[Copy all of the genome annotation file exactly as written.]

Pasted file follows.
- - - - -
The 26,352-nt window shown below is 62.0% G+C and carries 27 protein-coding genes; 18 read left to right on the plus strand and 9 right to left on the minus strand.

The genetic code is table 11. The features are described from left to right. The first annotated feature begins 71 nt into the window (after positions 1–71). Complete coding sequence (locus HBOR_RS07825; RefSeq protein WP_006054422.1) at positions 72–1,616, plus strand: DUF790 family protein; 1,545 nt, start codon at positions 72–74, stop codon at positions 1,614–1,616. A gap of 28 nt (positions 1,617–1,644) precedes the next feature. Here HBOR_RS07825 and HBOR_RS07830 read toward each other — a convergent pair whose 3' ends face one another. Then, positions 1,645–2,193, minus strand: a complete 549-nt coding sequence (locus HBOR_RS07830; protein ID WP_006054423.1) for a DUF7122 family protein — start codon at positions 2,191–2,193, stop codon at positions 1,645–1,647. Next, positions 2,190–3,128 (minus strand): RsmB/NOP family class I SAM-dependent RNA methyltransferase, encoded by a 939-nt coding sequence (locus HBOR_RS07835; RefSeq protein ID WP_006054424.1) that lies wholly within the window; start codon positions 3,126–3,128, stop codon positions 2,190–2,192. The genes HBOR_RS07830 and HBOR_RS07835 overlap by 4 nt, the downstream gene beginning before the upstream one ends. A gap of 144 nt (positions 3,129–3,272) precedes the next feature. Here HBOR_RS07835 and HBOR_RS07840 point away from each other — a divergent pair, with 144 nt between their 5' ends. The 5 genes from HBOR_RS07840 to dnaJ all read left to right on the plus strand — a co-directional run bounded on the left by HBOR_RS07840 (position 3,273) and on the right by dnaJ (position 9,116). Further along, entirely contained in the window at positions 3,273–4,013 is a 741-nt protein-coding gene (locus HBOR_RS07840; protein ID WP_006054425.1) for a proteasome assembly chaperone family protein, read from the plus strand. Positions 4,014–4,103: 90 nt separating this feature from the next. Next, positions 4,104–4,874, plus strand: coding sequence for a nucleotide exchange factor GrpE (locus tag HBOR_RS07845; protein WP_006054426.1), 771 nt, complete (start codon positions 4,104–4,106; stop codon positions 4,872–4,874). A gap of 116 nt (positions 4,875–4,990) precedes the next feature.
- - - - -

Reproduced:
The 26,352-nt window shown below is 62.0% G+C and carries 27 protein-coding genes; 18 read left to right on the plus strand and 9 right to left on the minus strand.

The genetic code is table 11. The features are described from left to right. The first annotated feature begins 71 nt into the window (after positions 1–71). Complete coding sequence (locus HBOR_RS07825; RefSeq protein WP_006054422.1) at positions 72–1,616, plus strand: DUF790 family protein; 1,545 nt, start codon at positions 72–74, stop codon at positions 1,614–1,616. A gap of 28 nt (positions 1,617–1,644) precedes the next feature. Here HBOR_RS07825 and HBOR_RS07830 read toward each other — a convergent pair whose 3' ends face one another. Then, positions 1,645–2,193, minus strand: a complete 549-nt coding sequence (locus HBOR_RS07830; protein ID WP_006054423.1) for a DUF7122 family protein — start codon at positions 2,191–2,193, stop codon at positions 1,645–1,647. Next, positions 2,190–3,128 (minus strand): RsmB/NOP family class I SAM-dependent RNA methyltransferase, encoded by a 939-nt coding sequence (locus HBOR_RS07835; RefSeq protein ID WP_006054424.1) that lies wholly within the window; start codon positions 3,126–3,128, stop codon positions 2,190–2,192. The genes HBOR_RS07830 and HBOR_RS07835 overlap by 4 nt, the downstream gene beginning before the upstream one ends. A gap of 144 nt (positions 3,129–3,272) precedes the next feature. Here HBOR_RS07835 and HBOR_RS07840 point away from each other — a divergent pair, with 144 nt between their 5' ends. The 5 genes from HBOR_RS07840 to dnaJ all read left to right on the plus strand — a co-directional run bounded on the left by HBOR_RS07840 (position 3,273) and on the right by dnaJ (position 9,116). Further along, entirely contained in the window at positions 3,273–4,013 is a 741-nt protein-coding gene (locus HBOR_RS07840; protein ID WP_006054425.1) for a proteasome assembly chaperone family protein, read from the plus strand. Positions 4,014–4,103: 90 nt separating this feature from the next. Next, positions 4,104–4,874, plus strand: coding sequence for a nucleotide exchange factor GrpE (locus tag HBOR_RS07845; protein WP_006054426.1), 771 nt, complete (start codon positions 4,104–4,106; stop codon positions 4,872–4,874). A gap of 116 nt (positions 4,875–4,990) precedes the next feature.